Mansour bin Zayed Al Nahyan’s City Football Group swooped in 15 years ago to change the club’s trajectory and the landscape of English football – and perhaps European football if they beat Inter next month.
Sheikh Mansour, as the City owner is popularly known, is vice-president and deputy prime minister of the United Arab Emirates (UAE), a government accused of numerous human rights violations.
Global human rights watchdog Amnesty International has been at the forefront of criticism of City’s hierarchy, accusing it of “sportswashing” – using sporting success and spectacle to erase a tawdry reputation.
“The UAE’s enormous investment in Manchester City is one of football’s most brazen attempts to sportswash a country’s deeply tarnished image, through the glamour of the game,” says Amnesty International. “As a growing number of City fans will be aware, the success of the club involves a close relationship with a country that exploits migrant labour and locks up peaceful critics and human rights defenders.”
The club have also been accused of breaching financial fair play (FFP) rules. The purpose of FFP is for European clubs to operate a sustainable business model – or face punishment from governing body Uefa.
These measures followed the arrival in European soccer of ultra-wealthy owners, who pumped large amounts of money into clubs to try to obtain instant success. This left those teams dependent on income they made themselves at a disadvantage.
A hundred charges of malfeasance
City are accused of breaking these rules by the English Premier League’s hierarchy. The league said in February 2023 that City faced about 100 charges relating to financial malfeasance over a nine-year period (between 2009 and 2018).
The charges stem from an investigation into City’s financial dealings launched four years ago, after German publication Der Spiegel published “football leaks”.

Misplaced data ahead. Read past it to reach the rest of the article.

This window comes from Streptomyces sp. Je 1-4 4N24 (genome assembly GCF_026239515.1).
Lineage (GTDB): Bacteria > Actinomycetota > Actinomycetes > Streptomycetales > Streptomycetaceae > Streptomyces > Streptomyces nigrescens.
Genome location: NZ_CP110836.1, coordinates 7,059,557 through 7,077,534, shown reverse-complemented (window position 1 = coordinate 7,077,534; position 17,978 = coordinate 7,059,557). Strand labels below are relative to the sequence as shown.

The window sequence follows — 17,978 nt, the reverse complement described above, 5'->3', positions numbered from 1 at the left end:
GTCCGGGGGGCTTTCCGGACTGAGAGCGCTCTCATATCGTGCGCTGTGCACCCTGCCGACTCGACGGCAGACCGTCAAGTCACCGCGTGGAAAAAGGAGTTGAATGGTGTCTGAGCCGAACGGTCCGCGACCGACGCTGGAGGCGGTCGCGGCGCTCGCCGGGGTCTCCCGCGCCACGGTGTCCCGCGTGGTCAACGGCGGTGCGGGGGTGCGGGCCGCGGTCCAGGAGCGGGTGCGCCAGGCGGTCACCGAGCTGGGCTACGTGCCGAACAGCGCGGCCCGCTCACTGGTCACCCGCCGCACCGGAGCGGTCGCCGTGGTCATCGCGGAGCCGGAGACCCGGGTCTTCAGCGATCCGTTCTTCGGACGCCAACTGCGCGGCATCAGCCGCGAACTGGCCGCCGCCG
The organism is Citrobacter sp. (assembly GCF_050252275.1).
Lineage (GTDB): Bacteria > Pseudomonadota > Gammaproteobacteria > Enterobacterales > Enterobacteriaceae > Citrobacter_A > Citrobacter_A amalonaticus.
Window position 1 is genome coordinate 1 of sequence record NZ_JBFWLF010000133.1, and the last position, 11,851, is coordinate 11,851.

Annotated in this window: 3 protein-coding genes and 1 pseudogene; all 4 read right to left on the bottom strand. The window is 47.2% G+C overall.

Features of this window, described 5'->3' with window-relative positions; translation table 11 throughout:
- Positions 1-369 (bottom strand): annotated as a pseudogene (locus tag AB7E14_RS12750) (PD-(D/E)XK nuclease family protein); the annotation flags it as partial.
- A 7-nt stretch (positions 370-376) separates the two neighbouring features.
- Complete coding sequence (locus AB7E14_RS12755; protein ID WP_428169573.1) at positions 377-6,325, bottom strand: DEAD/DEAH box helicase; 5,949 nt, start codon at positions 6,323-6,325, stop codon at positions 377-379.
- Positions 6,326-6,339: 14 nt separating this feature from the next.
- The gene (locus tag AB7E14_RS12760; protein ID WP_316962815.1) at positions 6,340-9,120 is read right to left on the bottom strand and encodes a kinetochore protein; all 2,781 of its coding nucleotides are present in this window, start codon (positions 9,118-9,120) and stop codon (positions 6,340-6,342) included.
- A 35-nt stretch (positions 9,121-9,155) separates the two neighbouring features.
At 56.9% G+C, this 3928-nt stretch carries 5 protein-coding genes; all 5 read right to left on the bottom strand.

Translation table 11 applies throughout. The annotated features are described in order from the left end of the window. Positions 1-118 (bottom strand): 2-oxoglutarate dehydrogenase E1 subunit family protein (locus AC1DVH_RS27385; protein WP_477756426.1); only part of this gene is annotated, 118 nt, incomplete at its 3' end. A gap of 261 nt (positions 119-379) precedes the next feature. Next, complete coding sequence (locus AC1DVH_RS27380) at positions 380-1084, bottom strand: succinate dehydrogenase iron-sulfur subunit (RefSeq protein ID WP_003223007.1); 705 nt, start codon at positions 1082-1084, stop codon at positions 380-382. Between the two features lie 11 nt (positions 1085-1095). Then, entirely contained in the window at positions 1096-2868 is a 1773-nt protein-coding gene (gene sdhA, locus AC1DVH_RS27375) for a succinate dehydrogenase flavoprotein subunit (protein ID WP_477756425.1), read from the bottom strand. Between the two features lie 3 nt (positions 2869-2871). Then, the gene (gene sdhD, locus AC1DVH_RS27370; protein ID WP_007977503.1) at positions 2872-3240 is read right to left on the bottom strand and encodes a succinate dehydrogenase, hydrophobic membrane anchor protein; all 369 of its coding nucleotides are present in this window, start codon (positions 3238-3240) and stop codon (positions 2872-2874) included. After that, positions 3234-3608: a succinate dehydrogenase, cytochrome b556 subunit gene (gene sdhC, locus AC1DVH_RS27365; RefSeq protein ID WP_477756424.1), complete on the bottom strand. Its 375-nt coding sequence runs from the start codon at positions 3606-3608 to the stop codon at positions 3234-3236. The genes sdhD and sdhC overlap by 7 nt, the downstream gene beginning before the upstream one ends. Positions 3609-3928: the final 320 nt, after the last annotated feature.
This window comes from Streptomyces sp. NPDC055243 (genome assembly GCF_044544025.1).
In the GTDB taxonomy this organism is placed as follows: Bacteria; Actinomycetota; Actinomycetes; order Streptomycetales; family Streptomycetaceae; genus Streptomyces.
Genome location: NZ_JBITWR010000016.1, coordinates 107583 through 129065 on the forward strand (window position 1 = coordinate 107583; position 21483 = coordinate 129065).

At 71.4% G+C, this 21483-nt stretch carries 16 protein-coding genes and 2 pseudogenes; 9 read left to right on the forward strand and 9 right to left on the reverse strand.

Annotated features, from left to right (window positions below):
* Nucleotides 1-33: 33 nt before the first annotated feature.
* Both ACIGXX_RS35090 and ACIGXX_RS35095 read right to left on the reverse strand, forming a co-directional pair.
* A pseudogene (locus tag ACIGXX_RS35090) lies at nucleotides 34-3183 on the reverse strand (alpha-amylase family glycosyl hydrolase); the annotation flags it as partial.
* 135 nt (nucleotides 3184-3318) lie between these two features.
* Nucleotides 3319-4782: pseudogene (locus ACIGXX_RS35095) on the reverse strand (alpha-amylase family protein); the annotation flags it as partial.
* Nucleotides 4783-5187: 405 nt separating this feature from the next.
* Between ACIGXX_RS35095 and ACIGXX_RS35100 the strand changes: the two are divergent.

According to the league, the Citizens were dishonest about figures in their books.
The Emirati-owned side were crowned English champions three times during that period and some circles have called for the club to be stripped of those league titles.
The club are also accused of not providing the league with accurate financial information relating to revenue and expenditure.
And they are said to have fibbed about how much they were paying an unnamed manager during this period, with said manager’s remuneration allegedly much higher than what was stated in his official contract.
“Accusations are that Manchester City have artificially inflated the money coming into the club, with particular respect to commercial and sponsorship deals,” says football finance expert Kieran Maguire.
“The Premier League appears to be claiming the money was actually coming from the club owner … but was being disguised as sponsorship income,” adds Maguire.
The club vehemently deny the allegations. City were previously banned for two years from the Champions League by Uefa for similar issues. They successfully appealed in the Court of Arbitration for Sport (CAS).
Clubs such as Paris Saint-Germain and Newcastle United – who also have Middle Eastern owners – will be watching City’s latest success and drawing inspiration for their own ambitions. DM